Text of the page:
EU Greenwashing Ban: Everything You Need to Know About the Who, the What & the When

6 Mins Read

Last week, the EU finalised a new law designed to curb greenwashing, which will ban the use of terms like ‘carbon-neutral’ from product claims. Who does this affect, when does it come into effect, and what can’t you say anymore? Here’s what you need to know.

In March 2022, the EU laid out a proposal for its Empowering Consumers for the Green Transition directive, looking to ban companies from promoting misleading claims about the sustainability credentials of their products. Now, the EU has tentatively agreed to vote the proposal into law, which would effectively ban greenwashing in the region.

It’s designed to help consumers spot greenwashing. A 2021 poll across four EU countries revealed that 53% of consumers can’t identify greenwashing claims on product packaging. It followed a study the year before by the EU Commission, which found 53.3% of environmental claims made by companies were “were vague, misleading or unfounded” and 40% “completely unsubstantiated”.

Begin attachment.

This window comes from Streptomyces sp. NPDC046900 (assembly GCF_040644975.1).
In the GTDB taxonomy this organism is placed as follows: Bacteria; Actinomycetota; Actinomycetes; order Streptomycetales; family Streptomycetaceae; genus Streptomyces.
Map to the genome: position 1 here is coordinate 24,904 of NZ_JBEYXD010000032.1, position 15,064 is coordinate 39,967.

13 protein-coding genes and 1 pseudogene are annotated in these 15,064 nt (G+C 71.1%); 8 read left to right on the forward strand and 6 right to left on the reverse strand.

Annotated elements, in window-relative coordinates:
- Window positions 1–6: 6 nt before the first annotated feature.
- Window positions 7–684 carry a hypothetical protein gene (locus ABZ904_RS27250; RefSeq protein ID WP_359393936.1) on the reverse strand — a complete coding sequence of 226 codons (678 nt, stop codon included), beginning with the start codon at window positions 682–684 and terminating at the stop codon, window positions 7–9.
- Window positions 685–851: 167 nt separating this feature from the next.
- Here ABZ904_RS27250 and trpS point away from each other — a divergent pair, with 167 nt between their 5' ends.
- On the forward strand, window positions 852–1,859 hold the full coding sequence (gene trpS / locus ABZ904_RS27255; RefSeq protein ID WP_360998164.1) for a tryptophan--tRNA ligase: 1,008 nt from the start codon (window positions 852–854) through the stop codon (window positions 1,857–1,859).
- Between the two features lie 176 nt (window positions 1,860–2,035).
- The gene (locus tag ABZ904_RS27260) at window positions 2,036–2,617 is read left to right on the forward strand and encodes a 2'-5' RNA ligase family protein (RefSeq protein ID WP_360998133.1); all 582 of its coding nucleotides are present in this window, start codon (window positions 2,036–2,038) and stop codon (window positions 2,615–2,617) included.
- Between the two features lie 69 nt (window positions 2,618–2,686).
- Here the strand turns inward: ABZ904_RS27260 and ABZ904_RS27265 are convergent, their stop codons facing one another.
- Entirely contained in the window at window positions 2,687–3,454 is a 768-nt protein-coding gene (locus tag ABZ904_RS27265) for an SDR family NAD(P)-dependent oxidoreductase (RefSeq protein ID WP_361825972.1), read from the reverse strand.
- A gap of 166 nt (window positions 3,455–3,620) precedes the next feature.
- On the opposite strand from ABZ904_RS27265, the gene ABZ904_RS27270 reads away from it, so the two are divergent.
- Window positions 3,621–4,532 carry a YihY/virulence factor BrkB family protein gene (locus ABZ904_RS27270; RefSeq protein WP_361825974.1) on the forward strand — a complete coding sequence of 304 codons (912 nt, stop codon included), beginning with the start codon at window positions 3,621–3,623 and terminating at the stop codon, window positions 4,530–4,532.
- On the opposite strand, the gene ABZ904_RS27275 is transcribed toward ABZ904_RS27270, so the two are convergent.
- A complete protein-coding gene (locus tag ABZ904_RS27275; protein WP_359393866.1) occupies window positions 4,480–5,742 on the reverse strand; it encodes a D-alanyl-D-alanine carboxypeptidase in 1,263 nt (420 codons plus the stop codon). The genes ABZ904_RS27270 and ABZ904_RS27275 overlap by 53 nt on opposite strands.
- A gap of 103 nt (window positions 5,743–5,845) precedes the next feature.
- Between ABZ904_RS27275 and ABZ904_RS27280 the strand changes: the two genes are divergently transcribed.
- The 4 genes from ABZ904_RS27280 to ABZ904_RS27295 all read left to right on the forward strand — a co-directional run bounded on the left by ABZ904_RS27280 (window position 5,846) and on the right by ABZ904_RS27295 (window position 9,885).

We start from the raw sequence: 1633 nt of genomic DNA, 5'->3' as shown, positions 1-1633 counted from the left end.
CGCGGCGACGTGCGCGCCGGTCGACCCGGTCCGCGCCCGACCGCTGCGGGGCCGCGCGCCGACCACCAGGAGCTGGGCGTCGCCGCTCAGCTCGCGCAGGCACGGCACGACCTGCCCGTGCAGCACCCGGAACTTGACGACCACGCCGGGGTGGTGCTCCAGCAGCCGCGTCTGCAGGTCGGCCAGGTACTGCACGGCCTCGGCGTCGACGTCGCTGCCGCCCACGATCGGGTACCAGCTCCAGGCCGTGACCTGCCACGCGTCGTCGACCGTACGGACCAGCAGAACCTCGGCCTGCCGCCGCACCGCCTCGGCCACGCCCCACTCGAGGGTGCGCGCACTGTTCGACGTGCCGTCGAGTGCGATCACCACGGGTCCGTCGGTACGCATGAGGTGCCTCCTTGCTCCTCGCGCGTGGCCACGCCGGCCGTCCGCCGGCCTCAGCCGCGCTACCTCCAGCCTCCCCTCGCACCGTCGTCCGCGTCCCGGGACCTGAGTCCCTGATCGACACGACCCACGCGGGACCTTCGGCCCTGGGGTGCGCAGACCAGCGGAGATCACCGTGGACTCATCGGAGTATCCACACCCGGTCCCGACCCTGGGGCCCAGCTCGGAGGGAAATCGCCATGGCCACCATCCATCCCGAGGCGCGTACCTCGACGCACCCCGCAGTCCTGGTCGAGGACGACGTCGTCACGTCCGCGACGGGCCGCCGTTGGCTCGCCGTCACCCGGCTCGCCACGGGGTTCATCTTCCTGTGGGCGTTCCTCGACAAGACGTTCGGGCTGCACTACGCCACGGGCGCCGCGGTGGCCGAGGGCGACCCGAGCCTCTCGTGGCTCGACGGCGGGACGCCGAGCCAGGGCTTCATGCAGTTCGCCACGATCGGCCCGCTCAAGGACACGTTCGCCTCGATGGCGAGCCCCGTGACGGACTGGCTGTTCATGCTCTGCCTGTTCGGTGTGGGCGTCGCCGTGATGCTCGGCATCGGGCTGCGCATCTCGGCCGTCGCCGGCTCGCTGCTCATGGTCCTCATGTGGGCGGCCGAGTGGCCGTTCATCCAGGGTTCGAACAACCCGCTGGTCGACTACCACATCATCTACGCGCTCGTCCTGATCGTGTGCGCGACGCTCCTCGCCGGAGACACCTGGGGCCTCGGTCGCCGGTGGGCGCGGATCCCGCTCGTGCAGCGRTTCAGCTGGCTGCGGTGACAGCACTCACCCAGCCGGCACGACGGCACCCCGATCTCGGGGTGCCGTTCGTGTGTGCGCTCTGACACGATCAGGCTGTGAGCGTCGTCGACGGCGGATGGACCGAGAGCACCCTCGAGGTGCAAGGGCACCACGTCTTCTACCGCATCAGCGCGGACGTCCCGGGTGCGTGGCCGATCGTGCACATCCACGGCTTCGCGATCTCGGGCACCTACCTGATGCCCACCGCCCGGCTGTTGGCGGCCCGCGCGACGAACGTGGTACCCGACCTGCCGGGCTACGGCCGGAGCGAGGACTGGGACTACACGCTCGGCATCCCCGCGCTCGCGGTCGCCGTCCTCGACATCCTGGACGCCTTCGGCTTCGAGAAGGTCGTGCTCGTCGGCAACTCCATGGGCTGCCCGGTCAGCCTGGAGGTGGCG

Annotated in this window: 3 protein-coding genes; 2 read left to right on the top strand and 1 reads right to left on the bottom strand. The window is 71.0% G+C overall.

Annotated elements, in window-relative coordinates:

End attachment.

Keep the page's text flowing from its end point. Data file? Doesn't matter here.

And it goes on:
Here’s what you need to know about the EU’s proposed greenwashing ban.

Who does it affect?

eu greenwashing claims
Graphic by Green Queen Media

The crackdown on greenwashing is expected to impact multiple industries – essentially, of course, all companies that sell consumer products. But the ones most affected would include the food and beverage sector, the travel industry (including aviation), fashion and clothing brands, as well as technology and appliance companies.

Apart from the consumer sector, this ban is also set to heavily impact the voluntary carbon market, which deals with carbon offsets and credits. These practices have been proven not to work, and with the new regulation, their efficacy to claim they’re green will be further diminished.